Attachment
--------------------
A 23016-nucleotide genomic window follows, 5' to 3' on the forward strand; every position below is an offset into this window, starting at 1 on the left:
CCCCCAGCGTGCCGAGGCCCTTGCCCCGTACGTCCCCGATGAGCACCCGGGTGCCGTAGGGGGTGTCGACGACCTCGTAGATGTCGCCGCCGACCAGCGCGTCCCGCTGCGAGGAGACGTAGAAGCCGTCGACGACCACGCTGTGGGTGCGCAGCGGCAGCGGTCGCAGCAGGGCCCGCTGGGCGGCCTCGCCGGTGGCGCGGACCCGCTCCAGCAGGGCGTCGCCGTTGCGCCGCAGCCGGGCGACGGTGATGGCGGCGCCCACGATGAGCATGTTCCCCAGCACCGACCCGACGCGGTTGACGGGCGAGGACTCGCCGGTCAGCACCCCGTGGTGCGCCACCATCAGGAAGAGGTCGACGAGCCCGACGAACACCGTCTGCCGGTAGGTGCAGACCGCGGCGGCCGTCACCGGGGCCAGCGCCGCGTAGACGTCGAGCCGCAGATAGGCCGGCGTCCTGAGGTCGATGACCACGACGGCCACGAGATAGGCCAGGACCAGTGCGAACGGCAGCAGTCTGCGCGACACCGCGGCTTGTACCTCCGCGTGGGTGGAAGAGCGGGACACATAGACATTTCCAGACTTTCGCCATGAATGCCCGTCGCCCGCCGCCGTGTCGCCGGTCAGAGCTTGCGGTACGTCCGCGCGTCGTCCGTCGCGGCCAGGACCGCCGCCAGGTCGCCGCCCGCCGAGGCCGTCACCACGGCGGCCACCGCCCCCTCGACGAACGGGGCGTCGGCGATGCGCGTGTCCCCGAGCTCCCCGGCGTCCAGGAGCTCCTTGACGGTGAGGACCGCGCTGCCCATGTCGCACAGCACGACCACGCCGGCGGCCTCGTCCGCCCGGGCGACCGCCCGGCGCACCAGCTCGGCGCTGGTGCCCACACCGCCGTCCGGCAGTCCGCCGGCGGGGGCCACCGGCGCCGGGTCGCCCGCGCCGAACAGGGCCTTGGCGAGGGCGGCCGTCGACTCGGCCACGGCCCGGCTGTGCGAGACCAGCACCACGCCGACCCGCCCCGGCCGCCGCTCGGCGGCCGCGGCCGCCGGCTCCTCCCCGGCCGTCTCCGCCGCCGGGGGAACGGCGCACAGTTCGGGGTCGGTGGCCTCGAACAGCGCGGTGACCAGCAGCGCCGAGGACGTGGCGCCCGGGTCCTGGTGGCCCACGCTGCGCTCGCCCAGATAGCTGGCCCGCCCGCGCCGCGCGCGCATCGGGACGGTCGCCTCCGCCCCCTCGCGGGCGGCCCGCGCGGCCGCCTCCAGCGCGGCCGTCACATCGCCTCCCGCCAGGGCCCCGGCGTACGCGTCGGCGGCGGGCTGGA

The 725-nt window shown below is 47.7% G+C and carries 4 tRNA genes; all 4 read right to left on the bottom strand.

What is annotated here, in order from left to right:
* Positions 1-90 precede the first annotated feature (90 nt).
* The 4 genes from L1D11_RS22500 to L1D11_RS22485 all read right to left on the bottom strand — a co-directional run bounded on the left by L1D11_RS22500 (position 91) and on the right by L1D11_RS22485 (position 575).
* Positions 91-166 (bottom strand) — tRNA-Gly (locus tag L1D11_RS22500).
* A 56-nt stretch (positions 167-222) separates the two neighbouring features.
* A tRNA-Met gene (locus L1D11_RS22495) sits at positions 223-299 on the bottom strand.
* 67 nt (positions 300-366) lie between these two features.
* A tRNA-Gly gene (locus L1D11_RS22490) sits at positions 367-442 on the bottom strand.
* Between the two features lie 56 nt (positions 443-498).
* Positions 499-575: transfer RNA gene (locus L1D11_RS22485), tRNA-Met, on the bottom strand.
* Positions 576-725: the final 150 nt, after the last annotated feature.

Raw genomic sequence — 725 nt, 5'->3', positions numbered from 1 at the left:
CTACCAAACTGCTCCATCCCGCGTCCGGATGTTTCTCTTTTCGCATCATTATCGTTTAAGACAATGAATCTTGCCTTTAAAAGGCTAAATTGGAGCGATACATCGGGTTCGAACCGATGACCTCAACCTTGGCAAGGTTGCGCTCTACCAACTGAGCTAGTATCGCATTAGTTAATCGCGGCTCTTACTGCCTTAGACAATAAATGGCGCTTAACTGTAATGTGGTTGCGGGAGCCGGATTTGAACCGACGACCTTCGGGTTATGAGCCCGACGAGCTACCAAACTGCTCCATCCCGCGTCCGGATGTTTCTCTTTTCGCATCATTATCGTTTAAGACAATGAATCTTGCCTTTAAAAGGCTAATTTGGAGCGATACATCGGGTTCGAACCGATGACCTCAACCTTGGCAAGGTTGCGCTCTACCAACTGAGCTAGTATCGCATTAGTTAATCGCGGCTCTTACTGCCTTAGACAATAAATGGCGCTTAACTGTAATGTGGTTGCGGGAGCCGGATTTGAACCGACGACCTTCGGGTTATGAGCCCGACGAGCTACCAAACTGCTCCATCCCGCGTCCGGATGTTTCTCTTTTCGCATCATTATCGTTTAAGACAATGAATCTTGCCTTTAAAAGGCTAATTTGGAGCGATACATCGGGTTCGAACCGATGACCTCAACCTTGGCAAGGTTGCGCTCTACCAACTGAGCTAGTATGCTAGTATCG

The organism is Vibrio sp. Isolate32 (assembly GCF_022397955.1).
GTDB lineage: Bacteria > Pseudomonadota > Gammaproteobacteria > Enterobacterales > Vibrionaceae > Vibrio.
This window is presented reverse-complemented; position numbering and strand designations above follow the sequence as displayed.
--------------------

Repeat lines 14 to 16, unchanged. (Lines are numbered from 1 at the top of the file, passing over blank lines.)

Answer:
* Positions 576-725: the final 150 nt, after the last annotated feature.

Raw genomic sequence — 725 nt, 5'->3', positions numbered from 1 at the left:
CTACCAAACTGCTCCATCCCGCGTCCGGATGTTTCTCTTTTCGCATCATTATCGTTTAAGACAATGAATCTTGCCTTTAAAAGGCTAAATTGGAGCGATACATCGGGTTCGAACCGATGACCTCAACCTTGGCAAGGTTGCGCTCTACCAACTGAGCTAGTATCGCATTAGTTAATCGCGGCTCTTACTGCCTTAGACAATAAATGGCGCTTAACTGTAATGTGGTTGCGGGAGCCGGATTTGAACCGACGACCTTCGGGTTATGAGCCCGACGAGCTACCAAACTGCTCCATCCCGCGTCCGGATGTTTCTCTTTTCGCATCATTATCGTTTAAGACAATGAATCTTGCCTTTAAAAGGCTAATTTGGAGCGATACATCGGGTTCGAACCGATGACCTCAACCTTGGCAAGGTTGCGCTCTACCAACTGAGCTAGTATCGCATTAGTTAATCGCGGCTCTTACTGCCTTAGACAATAAATGGCGCTTAACTGTAATGTGGTTGCGGGAGCCGGATTTGAACCGACGACCTTCGGGTTATGAGCCCGACGAGCTACCAAACTGCTCCATCCCGCGTCCGGATGTTTCTCTTTTCGCATCATTATCGTTTAAGACAATGAATCTTGCCTTTAAAAGGCTAATTTGGAGCGATACATCGGGTTCGAACCGATGACCTCAACCTTGGCAAGGTTGCGCTCTACCAACTGAGCTAGTATGCTAGTATCG